NetUTR - 1.0b
Splice sites in 5' UTR regions of human genes
The NetUTR 1.0 server predicts splice sites in 5' UTR regions of human genes.
Currently at most 200 sequences and 500,000 nucleotides per submission, no sequence longer than 500,000 nucleotides.
The sequences are kept confidential and will be deleted after processing.
For publication of results, please cite:
Analysis and recognition of 5' UTR intron splice sites
in human pre-mRNA.
E. Eden and S. Brunak.
Nucleic Acids Research, 33:1131-1142, 2004.
1. Specify the input sequencesAll the input sequences must be in one-letter nucleotide code. The allowed alphabet (not case sensitive) is as follows:
All the non-alphabetic symbols will be ignored; all the alphabetic symbols not in the alphabet will be converted to X before processing. The sequences can be input in the following two ways:
Paste a single sequence (just the amino acids) or a number of sequences in
format into the upper window of the main server page.
- Select a FASTA file on your local disk, either by typing the file name into the lower window or by browsing the disk.
Both ways can be employed at the same time: all the specified sequences
will be processed. However, currently there may be not more than
200 sequences and 500,000 nucleotides in total
in one submission. Sequences longer than 500,000 nucleotides
are not allowed.
2. Customize your runCurrently no custom options are enabled.
3. Submit the jobClick on the "Submit" button. The status of your job (either 'queued' or 'running') will be displayed and constantly updated until it terminates and the server output appears in the browser window.
At any time during the wait you may enter your e-mail address and simply leave the window. Your job will continue; you will be notified by e-mail when it has terminated. The e-mail message will contain the URL under which the results are stored; they will remain on the server for 24 hours for you to collect them.
The example below shows the NetUTR 1.0 output for the sequence taken from the GenBank entry X05196, containing the human aldolase C gene. The 5' UTR intron (155-1411) in that gene is predicted correctly, with high confidence.
##gff-version 2 ##source-version netUTR-1.0b ##date 2006-03-16 ##Type DNA # seqname source feature start end score +/- ? # --------------------------------------------------------------------------- X05196 netUTR-1.0b acceptor 512 512 0.575 + X05196 netUTR-1.0b acceptor 577 577 0.692 + X05196 netUTR-1.0b acceptor 1189 1189 0.631 + X05196 netUTR-1.0b acceptor 1411 1411 0.861 + H X05196 netUTR-1.0b acceptor 1621 1621 0.501 + X05196 netUTR-1.0b acceptor 1949 1949 0.755 + X05196 netUTR-1.0b acceptor 2378 2378 0.831 + H X05196 netUTR-1.0b acceptor 2590 2590 0.604 + X05196 netUTR-1.0b acceptor 3334 3334 0.532 + X05196 netUTR-1.0b acceptor 3692 3692 0.574 + X05196 netUTR-1.0b acceptor 5292 5292 0.522 + X05196 netUTR-1.0b donor 155 155 0.971 + H X05196 netUTR-1.0b donor 993 993 0.612 + X05196 netUTR-1.0b donor 1536 1536 0.623 + X05196 netUTR-1.0b donor 2261 2261 0.508 + X05196 netUTR-1.0b donor 2463 2463 0.604 + X05196 netUTR-1.0b donor 3335 3335 0.509 + X05196 netUTR-1.0b donor 4297 4297 0.589 + X05196 netUTR-1.0b donor 4455 4455 0.625 + X05196 netUTR-1.0b donor 5929 5929 0.616 + # ---------------------------------------------------------------------------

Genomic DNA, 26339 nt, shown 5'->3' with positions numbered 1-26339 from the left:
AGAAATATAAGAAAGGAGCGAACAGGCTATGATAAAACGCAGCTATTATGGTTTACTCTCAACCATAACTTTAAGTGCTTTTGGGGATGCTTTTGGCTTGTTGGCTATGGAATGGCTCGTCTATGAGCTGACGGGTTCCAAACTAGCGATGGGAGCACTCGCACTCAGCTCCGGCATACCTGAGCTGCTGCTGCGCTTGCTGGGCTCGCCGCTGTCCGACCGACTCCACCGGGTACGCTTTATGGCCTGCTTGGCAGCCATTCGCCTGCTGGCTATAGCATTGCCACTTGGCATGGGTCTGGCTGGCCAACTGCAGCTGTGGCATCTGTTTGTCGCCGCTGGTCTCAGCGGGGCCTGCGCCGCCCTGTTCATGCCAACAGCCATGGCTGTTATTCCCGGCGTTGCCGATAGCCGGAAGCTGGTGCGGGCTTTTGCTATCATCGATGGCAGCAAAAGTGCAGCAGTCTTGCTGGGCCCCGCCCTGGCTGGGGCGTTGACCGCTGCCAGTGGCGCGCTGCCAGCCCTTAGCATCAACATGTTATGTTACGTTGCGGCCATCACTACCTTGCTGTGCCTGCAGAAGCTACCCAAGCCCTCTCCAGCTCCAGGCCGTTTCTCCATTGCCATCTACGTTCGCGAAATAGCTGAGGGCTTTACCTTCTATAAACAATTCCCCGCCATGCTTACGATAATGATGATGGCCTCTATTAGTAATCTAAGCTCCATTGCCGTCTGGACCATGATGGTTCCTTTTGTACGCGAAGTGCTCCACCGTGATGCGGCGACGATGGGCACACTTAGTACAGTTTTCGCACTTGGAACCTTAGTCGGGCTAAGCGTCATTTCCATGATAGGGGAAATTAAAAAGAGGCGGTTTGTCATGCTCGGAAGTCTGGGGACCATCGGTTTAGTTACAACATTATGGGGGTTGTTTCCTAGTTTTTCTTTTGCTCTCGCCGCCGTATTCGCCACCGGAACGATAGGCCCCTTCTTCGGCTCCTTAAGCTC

Nucleic Acids Research,33:1131-1142, 2004.
Prediction of splice sites in non-coding regions of genes is one of the most challenging aspects of gene structure recognition. We perform a rigorous analysis of such splice sites embedded in human 5' UTR regions, and investigate correlations between this class of splice sites and other features found in the adjacent exons and introns. By restricting the training of neural network algorithms to 'pure' untranslated regions (not extending partially into protein coding regions), we for the first time investigate the predictive power of the splicing signal proper in contrast to conventional splice site prediction, which typically rely on the change in sequence at the transition from protein coding to non-coding. By doing so the algorithms were able to pick up subtler splicing signals that were otherwise masked by 'coding' noise thus enhancing significantly the prediction of 5' UTR splice sites. For example, the non-coding splice site predicting networks pick up compositional and positional bias in the 3' ends of non-coding exons and 5' non-coding intron ends, where cytosine and guanine are overrepresented. This compositional bias at the true UTR donor sites is also visible in the synaptic weights of the neural networks trained to identify UTR donor sites. Conventional splice site prediction methods perform poorly in UTR regions, because the reading frame pattern is absent. The NetUTR method presented here performs 2-3 fold better compared to NetGene2 and GenScan in 5' UTR regions. We also tested the 5' UTR trained method on protein coding regions, and discovered surprisingly that it works quite well (although it cannot compete with NetGene2). This indicates that the local splicing pattern in UTR and coding regions largely is the same.